Anonymous More than 1 year ago
Reading The Hot House. This is one of my favorite books. I was thrilled to get it on my new Nook. I have a problem with pages 298-300... The book seems to be missing whole pages/paragraphs. I double checked with my paper copy. Yup, missing content. I'm hoping that this is an isolated issue with just this title. The book gets 5 stars...the missing content issue has me worried about ordering another title. I have 90 pages left. I'm not sure how these reviews work, or if I'll get a reply. Probably more of a customer service thing? Anyone else have this problem?
Cylix More than 1 year ago
Not what I expected but an ok read.
Anonymous More than 1 year ago
I'm confused. People are locked up without air conditioning in scorching heat and often solitary and are... dangerous? Insane? We're supposed to trust an author the authorities trusted to say this was... normal? justified? I using a textbook that doesn't justify torture...
marinac1 More than 1 year ago
I read about four books a week, therefore I'm pretty critical. I had hedged as far as buying this book but I'm so glad I bought it. I can't rave enough about it! The details were so well written that I felt that I was there! Afterwards I immediately bought more of Pete Earley's books. Watching some of those "Locked Up' shows on tv are just fluff compared to what I read in this book. I would recommend this book to anyone who likes true crime, non-fiction type books! Great, great read!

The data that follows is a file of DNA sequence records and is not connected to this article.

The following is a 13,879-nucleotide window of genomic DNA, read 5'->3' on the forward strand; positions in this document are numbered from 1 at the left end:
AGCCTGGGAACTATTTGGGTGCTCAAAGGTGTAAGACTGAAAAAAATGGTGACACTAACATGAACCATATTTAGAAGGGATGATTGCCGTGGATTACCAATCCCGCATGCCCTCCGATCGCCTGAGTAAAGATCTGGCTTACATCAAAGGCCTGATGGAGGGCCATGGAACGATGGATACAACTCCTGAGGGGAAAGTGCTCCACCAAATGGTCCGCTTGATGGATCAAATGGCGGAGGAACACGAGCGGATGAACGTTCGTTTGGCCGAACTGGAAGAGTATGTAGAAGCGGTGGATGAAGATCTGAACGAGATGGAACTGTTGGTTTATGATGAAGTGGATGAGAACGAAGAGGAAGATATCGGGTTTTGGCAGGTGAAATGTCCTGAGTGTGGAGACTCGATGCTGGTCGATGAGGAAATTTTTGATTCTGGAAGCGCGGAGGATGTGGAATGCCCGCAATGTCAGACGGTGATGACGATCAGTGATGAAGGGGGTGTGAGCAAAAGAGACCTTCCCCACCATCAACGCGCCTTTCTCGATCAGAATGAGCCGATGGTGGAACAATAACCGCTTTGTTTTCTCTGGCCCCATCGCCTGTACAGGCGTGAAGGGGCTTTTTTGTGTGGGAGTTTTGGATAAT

Anonymous More than 1 year ago
If you want to learn about the prison system, its a good read. If you want to read about violent criminals who have commited unspeakable murders,this is the book. Leavenworth prison is home to these violent criminals. I enjoyed the book.
Anonymous More than 1 year ago
Anonymous More than 1 year ago
Anonymous More than 1 year ago
Very interesting. Enjoyed every bbit
Anonymous More than 1 year ago
Guest More than 1 year ago
This is one of the best books, dealing with life inside prison. This gave me a first hand look at what really incompasses life in prison for an inmate and staff working at Leavenworth.
Guest More than 1 year ago
By being employed with the Bureau of Prisons myself, I have spoken to several inmates who were once in Levenworth. Based on their accounts, as well as my own, this is a truely real introduction into the environment known as the BOP. So many more amazing stories are out there. This book only scratched the surface.
Guest More than 1 year ago
A gripping look inside a place you'd never want to end up in. So behave yourself!
Guest More than 1 year ago
This is an exclusive look at the brutal world of a maximum security federal prison. This is where the most vile monsters of humanity are finally housed. It is an account not only of their daily activities but also of the guards who must work and survive amongst them while maintaining their own humanity.
Guest More than 1 year ago
If you want to know how prisons work this book is it. The author writes very well about his experience in the 'Hot House.' It is an incredible masterpiece that deserves to be read by criminologists all over the world.
Guest More than 1 year ago
I was required to read this for my class 'prisons and corrections' at Northeastern University. I was blown away by this book. People love the show Oz, and this book was not only better, but it was all fact. Another reason I'm glad I study Criminal Justice. Perfect for students.
Guest More than 1 year ago
This is a great book!! A must read!! Pete Earley gives great insite to life in Leavenworth Prison. I couldn't put it down!